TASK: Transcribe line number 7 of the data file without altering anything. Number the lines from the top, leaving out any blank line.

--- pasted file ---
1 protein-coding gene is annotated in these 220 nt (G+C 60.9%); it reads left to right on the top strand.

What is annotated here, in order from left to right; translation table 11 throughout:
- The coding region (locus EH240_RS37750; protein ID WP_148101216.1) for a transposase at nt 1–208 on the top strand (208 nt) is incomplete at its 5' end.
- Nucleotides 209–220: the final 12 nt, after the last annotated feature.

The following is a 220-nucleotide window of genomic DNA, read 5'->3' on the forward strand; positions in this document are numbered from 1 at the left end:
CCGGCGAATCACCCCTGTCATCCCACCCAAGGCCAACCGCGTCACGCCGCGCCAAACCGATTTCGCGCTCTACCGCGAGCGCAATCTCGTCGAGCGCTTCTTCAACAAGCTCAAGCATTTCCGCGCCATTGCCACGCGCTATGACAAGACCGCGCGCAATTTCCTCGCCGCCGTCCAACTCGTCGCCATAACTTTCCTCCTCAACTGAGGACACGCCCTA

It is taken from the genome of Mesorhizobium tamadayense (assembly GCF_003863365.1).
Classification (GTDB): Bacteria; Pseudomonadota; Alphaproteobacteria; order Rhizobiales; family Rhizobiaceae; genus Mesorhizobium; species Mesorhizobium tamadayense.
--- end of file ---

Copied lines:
It is taken from the genome of Mesorhizobium tamadayense (assembly GCF_003863365.1).